Empirical work has shown that trait procrastinators tend to be less efficient and committed when it comes to job search behaviors (Lay and Brokenshire, 1997), and in academic contexts they have lower levels of self-efficacy for self-regulated learning (Tan, et al., 2008). Furthermore, white-collar workers and professional employees tend to demonstrate higher levels of procrastination than blue-collar workers and unskilled employees (Hammer and Ferrari, 2003). It has also been found that the willingness to engage in job enrichment practices is negatively related to procrastination (Lonergan and Maher, 2000). Finally, from a psychological perspective, procrastinators tend to be more agitated, dejected, anxious and miserable in the long term (Herweg and Muller, 2011; Lay, 1994; Tice and Baumeister, 1997), they are prone to low self-esteem and boredom (Ferrari, 2000), and they have been shown to lack impulse control (Van Eerde, 2003). Next, we turn our attention to the construct that will serve as the independent variable in the present investigation—time perspective.

Time Perspective

Time perspective is a theoretical construct that allows us to understand human behavior by explaining it in terms of a stable and enduring personality trait. In thinking through the relationship between time orientation and behavior, it is explicitly acknowledged that our actions are guided not only by future expectations, but also by past experiences (Lennings and Burns, 1998; Zimbardo and Boyd, 1999).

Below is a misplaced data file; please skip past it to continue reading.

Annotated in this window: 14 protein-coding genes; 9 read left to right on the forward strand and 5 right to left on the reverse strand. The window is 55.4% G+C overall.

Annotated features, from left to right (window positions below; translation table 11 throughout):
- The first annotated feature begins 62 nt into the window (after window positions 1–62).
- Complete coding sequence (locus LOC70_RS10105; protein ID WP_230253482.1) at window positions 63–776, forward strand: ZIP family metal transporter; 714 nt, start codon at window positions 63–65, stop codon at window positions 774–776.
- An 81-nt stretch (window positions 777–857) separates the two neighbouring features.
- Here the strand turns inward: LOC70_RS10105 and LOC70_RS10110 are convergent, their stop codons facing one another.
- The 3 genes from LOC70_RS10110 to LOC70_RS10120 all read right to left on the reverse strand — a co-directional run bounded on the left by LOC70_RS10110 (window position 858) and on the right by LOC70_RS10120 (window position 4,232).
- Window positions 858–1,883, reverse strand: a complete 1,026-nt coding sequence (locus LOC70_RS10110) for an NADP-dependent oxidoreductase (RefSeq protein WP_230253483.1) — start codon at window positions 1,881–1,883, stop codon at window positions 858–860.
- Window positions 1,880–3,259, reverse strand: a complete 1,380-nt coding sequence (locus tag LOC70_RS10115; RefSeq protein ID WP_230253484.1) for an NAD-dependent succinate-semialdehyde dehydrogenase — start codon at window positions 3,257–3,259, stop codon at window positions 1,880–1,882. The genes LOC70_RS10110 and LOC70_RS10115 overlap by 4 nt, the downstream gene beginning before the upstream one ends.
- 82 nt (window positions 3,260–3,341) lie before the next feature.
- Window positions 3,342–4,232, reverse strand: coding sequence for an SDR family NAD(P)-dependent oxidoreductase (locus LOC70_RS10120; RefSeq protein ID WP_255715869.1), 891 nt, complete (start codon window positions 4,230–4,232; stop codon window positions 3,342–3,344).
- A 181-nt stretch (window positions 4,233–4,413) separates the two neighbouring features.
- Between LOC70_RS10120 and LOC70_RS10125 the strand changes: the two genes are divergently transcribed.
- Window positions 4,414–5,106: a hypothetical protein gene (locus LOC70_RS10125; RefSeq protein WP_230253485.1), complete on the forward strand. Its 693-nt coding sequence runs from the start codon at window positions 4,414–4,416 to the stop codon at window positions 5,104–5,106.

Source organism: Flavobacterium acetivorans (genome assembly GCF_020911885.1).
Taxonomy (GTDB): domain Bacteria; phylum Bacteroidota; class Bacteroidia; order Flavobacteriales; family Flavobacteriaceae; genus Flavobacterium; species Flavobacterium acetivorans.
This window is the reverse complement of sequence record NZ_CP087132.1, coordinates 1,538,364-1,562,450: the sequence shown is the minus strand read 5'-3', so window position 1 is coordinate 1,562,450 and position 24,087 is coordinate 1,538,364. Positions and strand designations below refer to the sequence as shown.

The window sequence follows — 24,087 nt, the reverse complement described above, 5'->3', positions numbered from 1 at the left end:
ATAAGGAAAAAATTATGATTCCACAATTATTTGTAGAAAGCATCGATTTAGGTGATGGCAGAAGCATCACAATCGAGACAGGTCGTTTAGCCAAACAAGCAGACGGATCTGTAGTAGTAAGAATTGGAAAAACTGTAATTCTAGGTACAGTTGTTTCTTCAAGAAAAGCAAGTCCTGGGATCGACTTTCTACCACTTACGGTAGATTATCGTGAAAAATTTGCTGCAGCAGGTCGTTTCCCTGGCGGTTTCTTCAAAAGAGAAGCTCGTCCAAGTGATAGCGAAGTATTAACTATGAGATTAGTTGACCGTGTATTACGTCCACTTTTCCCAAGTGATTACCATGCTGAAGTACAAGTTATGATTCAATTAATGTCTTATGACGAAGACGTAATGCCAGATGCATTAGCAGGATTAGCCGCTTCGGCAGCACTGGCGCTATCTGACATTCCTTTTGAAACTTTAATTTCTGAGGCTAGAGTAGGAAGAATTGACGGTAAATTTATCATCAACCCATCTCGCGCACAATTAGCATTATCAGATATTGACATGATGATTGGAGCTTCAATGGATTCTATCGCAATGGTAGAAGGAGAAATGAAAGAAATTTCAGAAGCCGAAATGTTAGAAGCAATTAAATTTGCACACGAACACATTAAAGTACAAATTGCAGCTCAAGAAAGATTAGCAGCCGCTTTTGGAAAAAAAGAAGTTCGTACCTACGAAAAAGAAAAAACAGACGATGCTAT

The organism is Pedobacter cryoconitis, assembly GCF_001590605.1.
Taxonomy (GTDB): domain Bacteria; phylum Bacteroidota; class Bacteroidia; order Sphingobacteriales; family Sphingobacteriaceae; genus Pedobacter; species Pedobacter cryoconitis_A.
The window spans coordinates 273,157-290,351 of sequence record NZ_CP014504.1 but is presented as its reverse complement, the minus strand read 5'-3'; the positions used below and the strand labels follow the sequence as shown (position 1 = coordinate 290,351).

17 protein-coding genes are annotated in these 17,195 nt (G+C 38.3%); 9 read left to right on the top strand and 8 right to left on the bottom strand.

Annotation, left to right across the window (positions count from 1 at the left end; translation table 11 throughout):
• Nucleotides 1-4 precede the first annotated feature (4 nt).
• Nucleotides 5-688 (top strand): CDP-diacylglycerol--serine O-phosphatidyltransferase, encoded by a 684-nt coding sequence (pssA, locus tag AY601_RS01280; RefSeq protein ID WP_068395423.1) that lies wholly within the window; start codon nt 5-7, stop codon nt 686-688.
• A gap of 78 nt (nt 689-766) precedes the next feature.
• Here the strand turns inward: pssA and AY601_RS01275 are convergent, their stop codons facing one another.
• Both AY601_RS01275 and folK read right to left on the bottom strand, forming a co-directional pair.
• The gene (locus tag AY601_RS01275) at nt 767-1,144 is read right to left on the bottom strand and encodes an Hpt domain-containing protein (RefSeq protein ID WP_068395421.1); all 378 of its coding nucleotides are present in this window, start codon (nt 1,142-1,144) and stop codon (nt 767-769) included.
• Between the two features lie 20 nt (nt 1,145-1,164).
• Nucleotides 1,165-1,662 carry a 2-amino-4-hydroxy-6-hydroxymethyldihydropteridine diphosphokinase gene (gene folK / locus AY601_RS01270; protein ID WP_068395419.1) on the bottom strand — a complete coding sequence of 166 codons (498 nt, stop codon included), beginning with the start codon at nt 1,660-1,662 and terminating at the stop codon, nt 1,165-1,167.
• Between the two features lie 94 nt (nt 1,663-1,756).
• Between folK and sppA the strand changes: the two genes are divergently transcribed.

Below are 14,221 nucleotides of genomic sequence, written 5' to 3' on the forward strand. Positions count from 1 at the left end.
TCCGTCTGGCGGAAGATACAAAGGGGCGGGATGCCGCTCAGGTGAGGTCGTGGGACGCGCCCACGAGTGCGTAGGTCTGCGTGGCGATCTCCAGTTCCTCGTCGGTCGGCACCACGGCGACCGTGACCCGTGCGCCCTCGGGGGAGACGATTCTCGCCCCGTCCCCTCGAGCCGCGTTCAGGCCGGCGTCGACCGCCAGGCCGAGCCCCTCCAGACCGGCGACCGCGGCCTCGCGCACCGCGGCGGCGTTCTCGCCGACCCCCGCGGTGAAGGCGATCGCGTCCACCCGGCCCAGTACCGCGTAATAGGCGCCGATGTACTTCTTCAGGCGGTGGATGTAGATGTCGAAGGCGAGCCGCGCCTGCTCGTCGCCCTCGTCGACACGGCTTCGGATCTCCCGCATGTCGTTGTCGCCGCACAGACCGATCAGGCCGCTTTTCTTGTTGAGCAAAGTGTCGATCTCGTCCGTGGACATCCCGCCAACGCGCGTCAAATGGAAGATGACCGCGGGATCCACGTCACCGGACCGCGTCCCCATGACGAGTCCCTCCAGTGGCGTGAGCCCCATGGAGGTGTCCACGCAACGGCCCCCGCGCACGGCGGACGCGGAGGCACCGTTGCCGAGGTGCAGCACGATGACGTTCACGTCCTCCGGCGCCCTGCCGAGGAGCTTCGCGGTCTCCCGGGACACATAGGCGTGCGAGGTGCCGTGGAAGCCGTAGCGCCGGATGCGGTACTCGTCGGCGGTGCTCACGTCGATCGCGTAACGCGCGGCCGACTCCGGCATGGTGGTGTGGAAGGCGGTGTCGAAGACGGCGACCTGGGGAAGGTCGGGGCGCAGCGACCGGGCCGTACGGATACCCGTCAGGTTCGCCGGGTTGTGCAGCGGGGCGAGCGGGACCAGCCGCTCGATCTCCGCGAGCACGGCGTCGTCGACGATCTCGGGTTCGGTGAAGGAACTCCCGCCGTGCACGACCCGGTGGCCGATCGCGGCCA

Time perspective has been actively explored and described in a variety of different ways by authors stretching back over the past six decades. Among psychologists, particularly influential thoughts on the topic can be traced back to the writings of Lewin (1951), who viewed time perspective as emerging as a function of one’s social background and motivational pressures. Nuttin and colleagues viewed one’s orientation to time as having a strong cognitive basis that is related to one’s hopes, goals, and plans (Nuttin, 1984; Nuttin and Lens, 1985). Lennings and Burns (1998) describe time perspective as “a multidimensional construct related to the ability of individuals to anticipate future events and reflect on the past” (p. 629). The notion of temporal extension, which Lennings and Burns suggest is central to conceptions of time perspective, defines events as being bidirectional (that is, either past or future) and either distant or proximate in nature. Along similar lines, Zimbardo and Boyd (1999) define time perspective as “a fundamental dimension in the construction of psychological time, [which] emerges from cognitive processes partitioning human experience into past, present, and future temporal frames” (p. 1271). The work of these latter two theorists suggests one’s personality-based orientation to time serves to determine not only one’s thought processes, but also one’s attitudes and behavioral predispositions.